frank lee

frank lee


As a founding member of The Freight Hoppers and as a solo artist, Frank Lee has presented traditional music from the rural South to audiences all over North America and Europe. Archaic country blues and mountain music on fretless banjo and resonator/slide guitar.


A passion for traditional songs and tunes from the rural South has fueled Frank's love of performing for the past 30 years. As a founding member of the Freight Hoppers, he has shared this passion with audiences all over the United States and Canada, as well as much of Northern Europe. He presents a range of old-time music that spans from raw Blues from the Mississippi delta, to the hillbilly music recorded in the South in the 1920's.

Growing up just south of Atlanta, Frank recalls hearing stories about the exploits of his banjo-playing grandfathers, as well as hearing about Fiddlin' John Carson and Riley Puckett. As a kid a neighbor introduced him to the music of Ralph Stanley, Frank became fascinated by the banjo. Immediately after high school graduation, Frank broke his femur in a motorcycle racing accident. His father bought him a banjo to pass the time in traction, and Frank's been playing ever since.

Frank began giving banjo lessons while he was in art school, and in the mid-80's started traveling with Clearwater, a bluegrass band that toured throughout the U.S. and released an acclaimed album, Willow of Time (produced by Rhonda Vincent). His focus gradually moved toward older, more archaic styles of Southern music. Clawhammer banjo styles took his attention away from the slick 3 finger bluegrass styles.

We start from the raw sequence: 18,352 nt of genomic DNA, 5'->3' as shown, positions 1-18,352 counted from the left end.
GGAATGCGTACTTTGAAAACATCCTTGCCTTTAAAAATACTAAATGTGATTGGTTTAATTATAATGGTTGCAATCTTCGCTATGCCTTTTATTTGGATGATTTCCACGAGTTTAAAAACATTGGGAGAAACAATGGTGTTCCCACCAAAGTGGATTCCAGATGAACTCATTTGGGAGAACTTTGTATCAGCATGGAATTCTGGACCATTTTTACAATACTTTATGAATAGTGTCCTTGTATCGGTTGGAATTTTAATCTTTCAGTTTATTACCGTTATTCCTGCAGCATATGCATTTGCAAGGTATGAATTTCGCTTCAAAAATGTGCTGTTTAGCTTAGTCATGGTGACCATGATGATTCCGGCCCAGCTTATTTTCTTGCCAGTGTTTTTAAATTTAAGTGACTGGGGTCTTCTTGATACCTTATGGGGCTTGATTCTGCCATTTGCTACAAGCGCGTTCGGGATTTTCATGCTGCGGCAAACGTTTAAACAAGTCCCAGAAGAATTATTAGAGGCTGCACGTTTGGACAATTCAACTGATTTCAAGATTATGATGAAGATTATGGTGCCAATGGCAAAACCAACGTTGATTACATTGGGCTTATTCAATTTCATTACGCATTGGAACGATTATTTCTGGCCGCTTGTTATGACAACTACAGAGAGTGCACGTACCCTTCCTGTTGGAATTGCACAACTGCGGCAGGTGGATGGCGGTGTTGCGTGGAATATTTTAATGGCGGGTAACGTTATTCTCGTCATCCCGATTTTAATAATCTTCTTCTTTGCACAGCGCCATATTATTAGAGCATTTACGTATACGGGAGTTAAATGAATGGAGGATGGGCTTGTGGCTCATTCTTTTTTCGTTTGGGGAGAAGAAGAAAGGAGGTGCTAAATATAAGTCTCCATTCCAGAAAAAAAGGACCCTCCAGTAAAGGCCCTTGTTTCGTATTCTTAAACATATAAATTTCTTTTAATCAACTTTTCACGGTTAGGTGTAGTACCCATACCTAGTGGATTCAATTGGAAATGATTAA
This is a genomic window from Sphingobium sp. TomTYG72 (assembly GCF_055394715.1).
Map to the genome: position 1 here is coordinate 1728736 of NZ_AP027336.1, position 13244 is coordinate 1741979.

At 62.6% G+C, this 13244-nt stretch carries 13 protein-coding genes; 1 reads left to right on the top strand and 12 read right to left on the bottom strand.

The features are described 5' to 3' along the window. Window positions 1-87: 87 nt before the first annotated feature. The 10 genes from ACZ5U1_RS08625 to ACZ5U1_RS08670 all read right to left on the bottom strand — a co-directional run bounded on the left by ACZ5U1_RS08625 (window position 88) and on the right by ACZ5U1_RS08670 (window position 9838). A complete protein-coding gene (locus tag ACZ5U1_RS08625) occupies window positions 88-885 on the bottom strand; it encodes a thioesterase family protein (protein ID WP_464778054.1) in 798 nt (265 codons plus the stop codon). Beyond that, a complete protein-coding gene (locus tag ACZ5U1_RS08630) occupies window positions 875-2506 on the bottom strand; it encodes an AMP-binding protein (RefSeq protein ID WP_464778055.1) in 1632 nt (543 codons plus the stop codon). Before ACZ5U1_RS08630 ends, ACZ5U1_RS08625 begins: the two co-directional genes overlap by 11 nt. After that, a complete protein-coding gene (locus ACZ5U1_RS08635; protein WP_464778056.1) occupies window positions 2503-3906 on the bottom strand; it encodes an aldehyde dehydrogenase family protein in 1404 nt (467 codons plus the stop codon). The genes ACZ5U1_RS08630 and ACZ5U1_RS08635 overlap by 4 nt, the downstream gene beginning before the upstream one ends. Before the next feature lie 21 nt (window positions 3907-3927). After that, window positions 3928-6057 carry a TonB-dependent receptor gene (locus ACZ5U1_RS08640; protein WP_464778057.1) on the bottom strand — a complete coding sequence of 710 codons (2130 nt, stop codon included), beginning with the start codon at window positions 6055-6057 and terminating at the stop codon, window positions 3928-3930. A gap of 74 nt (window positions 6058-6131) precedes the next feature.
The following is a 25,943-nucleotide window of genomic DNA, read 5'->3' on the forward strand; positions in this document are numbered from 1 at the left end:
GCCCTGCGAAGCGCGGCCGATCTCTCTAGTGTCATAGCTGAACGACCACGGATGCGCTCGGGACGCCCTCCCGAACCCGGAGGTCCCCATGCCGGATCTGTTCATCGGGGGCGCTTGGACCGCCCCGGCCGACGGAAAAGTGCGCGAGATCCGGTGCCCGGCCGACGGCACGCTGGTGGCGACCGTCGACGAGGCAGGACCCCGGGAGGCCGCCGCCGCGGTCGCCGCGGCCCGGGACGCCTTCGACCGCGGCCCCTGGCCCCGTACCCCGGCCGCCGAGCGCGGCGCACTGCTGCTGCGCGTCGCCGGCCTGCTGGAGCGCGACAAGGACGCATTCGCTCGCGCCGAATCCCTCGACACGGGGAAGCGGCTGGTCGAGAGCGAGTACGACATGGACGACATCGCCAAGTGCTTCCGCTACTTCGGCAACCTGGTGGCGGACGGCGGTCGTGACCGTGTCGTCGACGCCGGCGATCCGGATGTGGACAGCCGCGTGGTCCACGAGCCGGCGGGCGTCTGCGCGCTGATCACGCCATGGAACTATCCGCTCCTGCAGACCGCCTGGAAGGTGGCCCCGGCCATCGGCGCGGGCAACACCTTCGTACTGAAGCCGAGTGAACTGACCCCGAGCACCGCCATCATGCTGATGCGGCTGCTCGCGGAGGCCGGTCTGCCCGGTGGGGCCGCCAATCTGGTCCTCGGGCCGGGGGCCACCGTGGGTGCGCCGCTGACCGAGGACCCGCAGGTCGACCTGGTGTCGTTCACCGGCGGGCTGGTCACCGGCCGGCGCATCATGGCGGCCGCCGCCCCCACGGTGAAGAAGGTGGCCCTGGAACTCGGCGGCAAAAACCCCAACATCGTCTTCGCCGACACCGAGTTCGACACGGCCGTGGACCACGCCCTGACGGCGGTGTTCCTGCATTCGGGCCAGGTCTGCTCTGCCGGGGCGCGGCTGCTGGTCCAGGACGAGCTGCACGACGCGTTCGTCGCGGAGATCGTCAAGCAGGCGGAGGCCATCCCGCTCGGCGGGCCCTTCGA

A few years later Frank moved to Bryson City, NC to take a job playing music for the tourists on the Great Smoky Mountain Railway, where he met fiddler David Bass. The two of them began playing old-time music at the train depot in Bryson City, and the Freight Hoppers stringband grew out of this gig. The daily work of the depot created a particularly tight band sound, and the group placed first in the stringband competition at the Appalachian Stringband Music Festival (a.k.a. Clifftop), appeared on A Prairie Home Companion, and signed on with Rounder Records.

The Freight Hoppers toured extensively throughout the U.S., Canada, and Europe, released three albums, and achieved a level of public recognition previously unheard of for a modern old-time band. Frank's old-time banjo playing can be heard on the three Freight Hopper albums, as well on a Freight Hoppers live concert video. He has a banjo instructional video out on Homespun Video. Two more recent cds, Artseen and Two Mules are available also. Slide guitar has become a part of Frank's concerts. A 1932 National Steel Duolian was added to the arsenal of banjos, along with a love for the oldest recorded blues players from the South, Son House, Willie Brown, and Blind Willie Johnson. Spirituals and blues round out a performance of unique arrangements of Old-time music from the deep Southeast.


Where'd you Come From (Rounder Records),
Waiting on the Gravy Train (Rounder Records),
Artseen, independant release,2004
Two Mules, with Adam Tanner, Old97wreckords
Going Down The Track With A Chicken On My Back.

Set List

Gallows Pole (from Leadbelly)
Riley the Furniture Man (from the Cofer Bros)
Keep My Skillet Good And Greasy (from Uncle Dave)
God Don't Like It (from Willy McTell and Gid Tanner)
What you Gonna Do When Your Liquor Gives Out
(from Fiddlin' John Carson)
Black Bottom Blues (from The Cofer Bros)
Ragged and Dirty ( from Willy Brown)
Uncle Ned (from Fiddlin' John)
When I Was A Cowboy (from Leadbelly)
The Sailor and the Soldier( from Mike Seager)
Arkansas Sheik (from Riley Puckett)
The Farmer is the Man Who Feeds Them All
(from Fiddlin' John)
I've Always Been A Rambler (from Grayson and Whitter)
Lost John(from RL Burnside and Burnett & Rutherford)
Keep Your Lamp Trimmed and Burning
(from Fred McDowell)
Sets are 50 minutes to 1 hour long